Have you noticed that men seem nearly concerned about their bodies as women, lately? I feel like suddenly I keep encountering men who know more than I do about juice cleanses and the benefits of protein shakes and basically not eating solids, ever. Eating only baby food and duck’s blood soup, Empress Sisi style. The thing is, I do not really want to talk about the benefits of kale smoothies with my man friends, because I already have 100 female friends who can talk about them forever. Really, all I want is a man who eats steak. With his hands. Just men with raw steaks hanging out of their mouths, like some sort of Bosch nightmare creatures.
That’d be awesome.
Shame no one has beefsteak dinners anymore.
God, Beefsteak dinners were great. They were a weird 19th century dining trend. The Museum of the City of New York explains:
Beefsteaks were initially all-male gatherings, with small groups of men gathering in rustic taverns or dingy cellars where, sitting on crates or stools, they would sing, tell stories, eat steaks, and drink ale with abandon. In these “dungeons,” etiquette was set aside. No knives or forks were allowed. The participants ate tender morsels of beef steak, accompanied by gravy-sopped slices of bread, with their hands, wiping the grease on large napkins or aprons.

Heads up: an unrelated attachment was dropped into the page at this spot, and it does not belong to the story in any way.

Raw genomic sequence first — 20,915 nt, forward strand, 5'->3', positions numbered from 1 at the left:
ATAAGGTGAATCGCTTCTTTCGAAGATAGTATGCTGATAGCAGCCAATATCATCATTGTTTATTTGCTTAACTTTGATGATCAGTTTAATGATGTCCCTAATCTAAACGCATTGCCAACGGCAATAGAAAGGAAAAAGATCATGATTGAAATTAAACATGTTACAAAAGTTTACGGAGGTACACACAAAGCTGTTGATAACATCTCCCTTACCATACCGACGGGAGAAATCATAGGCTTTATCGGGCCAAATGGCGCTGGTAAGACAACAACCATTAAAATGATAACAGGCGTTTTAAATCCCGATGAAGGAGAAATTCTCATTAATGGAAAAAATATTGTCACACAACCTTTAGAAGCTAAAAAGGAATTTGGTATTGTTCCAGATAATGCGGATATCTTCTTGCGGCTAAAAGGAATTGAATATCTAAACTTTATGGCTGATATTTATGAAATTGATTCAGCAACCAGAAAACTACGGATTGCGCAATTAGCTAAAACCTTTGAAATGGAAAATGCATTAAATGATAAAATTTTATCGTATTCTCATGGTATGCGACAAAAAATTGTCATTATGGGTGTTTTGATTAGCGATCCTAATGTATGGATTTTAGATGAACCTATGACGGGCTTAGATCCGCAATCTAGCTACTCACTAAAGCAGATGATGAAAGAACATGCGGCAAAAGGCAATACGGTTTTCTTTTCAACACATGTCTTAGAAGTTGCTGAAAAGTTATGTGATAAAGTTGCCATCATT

In the New Yorker, Joseph Mitchell remarked:
The life of the party at a beefsteak used to be the man who let out the most ecstatic grunts, drank the most beer, ate the most steak, and got the most grease on his ears, but women do not esteem a glutton, and at the contemporary beefsteak it is unusual for a man to do away with more than three pounds of meat and twenty-five glasses of beer. Until around 1920, beefsteak etiquette was quite rigid. Knives, forks, napkins, and tablecloths never had been permitted; a man was supposed to eat with his hands…
HOW DO YOU GET GREASE ON YOUR EARS? DID THEY BURY THEIR FACES IN STEAK?
I hope so.
…“The foundation of a good beefsteak is an overflowing amount of meat and beer. The tickets usually cost five bucks, and the rule is ‘All you can hold for five bucks.’ If you’re able to hold a little more when you start home, you haven’t been to a beefsteak, you’ve been to a banquet that they called a beefsteak.”
Mitchell also claimed of the dining experience “”I’m so full I’m about to pop. Push those kidneys a little nearer, if you don’t mind.”
Yes. More kidneys, always more.